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These days, young airmen call him “sergeant two-time.”

It started in August after Air Force Master Sgt. Michael L. Rosser earned a top-level military fire services award.

Rosser, the operations chief for the 8th Civil Engineer Squadron at Kunsan Air Base, was chosen the 2003 Department of Defense Military Fire Officer of the Year for outstanding service in the military firefighting field. He also won the award in 1997 as a staff sergeant.

“Everybody seems to be calling me ‘sergeant two-time’ now,” said Rosser. “It’s kind of fun, you know, they give me a hard time and stuff.”

In the event of a fire or aircraft emergency at the base, Rosser’s main job is to take charge at the scene.

“I won it in ’97, and I didn’t really think it would happen twice,” said Rosser, who grew up in Houston and has a wife and an 8-year-old son.

“To get that once is to be struck by lightning, and to get it again is just phenomenal,” said 1st Lt. Herb McConnell, an 8th Fighter Wing spokesman.

But this summer, after Rosser was selected as Air Force Military Fire Officer of the Year, he went to an awards banquet in Dallas, attended by fire chiefs from the armed services and other branches of the Defense Department.

When the DOD’s top fire officer was announced, he heard his own name again.

“I looked over at my wife,” said Rosser, “and I said, ‘I can’t believe our good fortune.’”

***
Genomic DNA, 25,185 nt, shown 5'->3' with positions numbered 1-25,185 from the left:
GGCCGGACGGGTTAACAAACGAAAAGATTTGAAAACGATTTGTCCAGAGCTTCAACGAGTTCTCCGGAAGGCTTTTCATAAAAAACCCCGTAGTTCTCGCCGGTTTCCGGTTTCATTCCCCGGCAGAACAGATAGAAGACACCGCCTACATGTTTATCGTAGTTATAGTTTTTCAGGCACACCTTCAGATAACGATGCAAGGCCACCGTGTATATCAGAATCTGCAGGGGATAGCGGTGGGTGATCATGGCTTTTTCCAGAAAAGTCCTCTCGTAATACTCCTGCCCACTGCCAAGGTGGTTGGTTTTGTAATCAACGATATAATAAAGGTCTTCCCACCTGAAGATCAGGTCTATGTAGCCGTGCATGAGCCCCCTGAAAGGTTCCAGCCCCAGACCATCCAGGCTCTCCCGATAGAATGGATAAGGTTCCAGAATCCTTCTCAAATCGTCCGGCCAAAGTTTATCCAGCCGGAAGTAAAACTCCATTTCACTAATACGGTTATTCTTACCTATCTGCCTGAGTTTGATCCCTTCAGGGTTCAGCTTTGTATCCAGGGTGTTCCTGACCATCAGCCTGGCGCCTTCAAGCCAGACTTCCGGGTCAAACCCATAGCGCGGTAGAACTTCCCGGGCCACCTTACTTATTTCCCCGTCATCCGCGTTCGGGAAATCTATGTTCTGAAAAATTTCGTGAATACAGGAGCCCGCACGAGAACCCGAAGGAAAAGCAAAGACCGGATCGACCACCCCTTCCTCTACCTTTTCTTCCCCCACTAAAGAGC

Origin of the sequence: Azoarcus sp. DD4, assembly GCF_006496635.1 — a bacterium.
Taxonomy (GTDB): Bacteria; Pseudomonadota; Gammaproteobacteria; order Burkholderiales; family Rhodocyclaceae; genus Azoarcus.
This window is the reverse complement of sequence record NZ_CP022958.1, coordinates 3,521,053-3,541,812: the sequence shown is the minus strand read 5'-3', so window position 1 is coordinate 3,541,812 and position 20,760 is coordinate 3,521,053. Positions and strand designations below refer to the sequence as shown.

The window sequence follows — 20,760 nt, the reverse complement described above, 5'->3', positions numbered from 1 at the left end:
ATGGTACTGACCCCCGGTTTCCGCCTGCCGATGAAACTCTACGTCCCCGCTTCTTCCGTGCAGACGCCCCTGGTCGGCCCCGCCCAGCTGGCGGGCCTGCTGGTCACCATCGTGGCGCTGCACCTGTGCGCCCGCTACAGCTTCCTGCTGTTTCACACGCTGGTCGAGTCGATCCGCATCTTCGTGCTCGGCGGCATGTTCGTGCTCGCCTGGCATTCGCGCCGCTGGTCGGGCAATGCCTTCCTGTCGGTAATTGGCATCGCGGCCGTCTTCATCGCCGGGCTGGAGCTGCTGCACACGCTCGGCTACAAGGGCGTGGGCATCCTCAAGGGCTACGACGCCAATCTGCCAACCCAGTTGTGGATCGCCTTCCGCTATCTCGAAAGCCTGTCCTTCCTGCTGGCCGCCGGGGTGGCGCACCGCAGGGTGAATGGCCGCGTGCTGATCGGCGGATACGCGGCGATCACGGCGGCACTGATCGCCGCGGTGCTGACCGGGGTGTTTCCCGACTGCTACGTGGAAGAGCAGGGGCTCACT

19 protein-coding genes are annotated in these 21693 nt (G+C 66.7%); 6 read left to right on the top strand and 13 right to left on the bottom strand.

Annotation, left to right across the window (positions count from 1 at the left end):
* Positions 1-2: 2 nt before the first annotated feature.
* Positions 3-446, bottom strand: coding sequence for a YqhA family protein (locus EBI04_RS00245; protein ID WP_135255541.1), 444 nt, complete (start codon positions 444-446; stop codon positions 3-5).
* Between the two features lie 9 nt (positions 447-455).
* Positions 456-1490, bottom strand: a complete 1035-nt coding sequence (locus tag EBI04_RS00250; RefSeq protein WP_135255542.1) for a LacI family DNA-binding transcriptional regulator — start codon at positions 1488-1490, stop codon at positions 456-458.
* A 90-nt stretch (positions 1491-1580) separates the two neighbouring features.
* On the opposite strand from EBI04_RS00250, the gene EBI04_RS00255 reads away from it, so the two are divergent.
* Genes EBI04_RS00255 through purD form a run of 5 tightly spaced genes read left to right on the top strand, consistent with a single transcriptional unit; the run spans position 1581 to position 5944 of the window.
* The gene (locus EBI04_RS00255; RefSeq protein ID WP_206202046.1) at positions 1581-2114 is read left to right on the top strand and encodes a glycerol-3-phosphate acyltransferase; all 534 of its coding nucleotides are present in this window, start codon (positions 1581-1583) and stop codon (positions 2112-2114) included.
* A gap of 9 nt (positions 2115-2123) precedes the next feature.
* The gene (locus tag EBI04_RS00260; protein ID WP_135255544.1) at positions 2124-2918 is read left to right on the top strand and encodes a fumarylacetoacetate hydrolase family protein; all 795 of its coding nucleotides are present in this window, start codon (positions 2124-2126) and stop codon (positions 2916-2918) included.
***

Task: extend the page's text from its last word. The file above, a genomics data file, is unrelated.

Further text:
Rosser joined the Air Force in 1986 after three years in the Marine Corps. He spent some time in Pakistan just weeks after the Sept. 11, 2001, terrorist attacks, and he draws on that experience for leadership purposes.

There was no fire-hydrant system where Rosser’s unit set up, so they had to be resourceful to function as an effective firefighting unit.

“Out there, yeah, the rules went out the window, so to speak, a little bit,” said Rosser, “and you had to figure out how to accomplish your mission. I guess that’s what they mean by ‘thinking outside the box.’

“It was just the ingenuity of watching people figure out how to accomplish their mission without somebody with a bunch of stripes standing there to tell them how to do it. And I think it was a little more of a confidence-building — ‘I can go out and still get my mission accomplished.’”

Aside from properly training his subordinates, Rosser aims to guard them from the burnout that can come with emergency-service work.

“I try and teach ’em how the system works, and I try and make them the best firefighters I can,” Rosser said. “Basically, what I teach them is … take your job seriously, but don’t take it so seriously that it becomes a burden, especially in firefighting or any type of emergency services. Take things one day at a time.”

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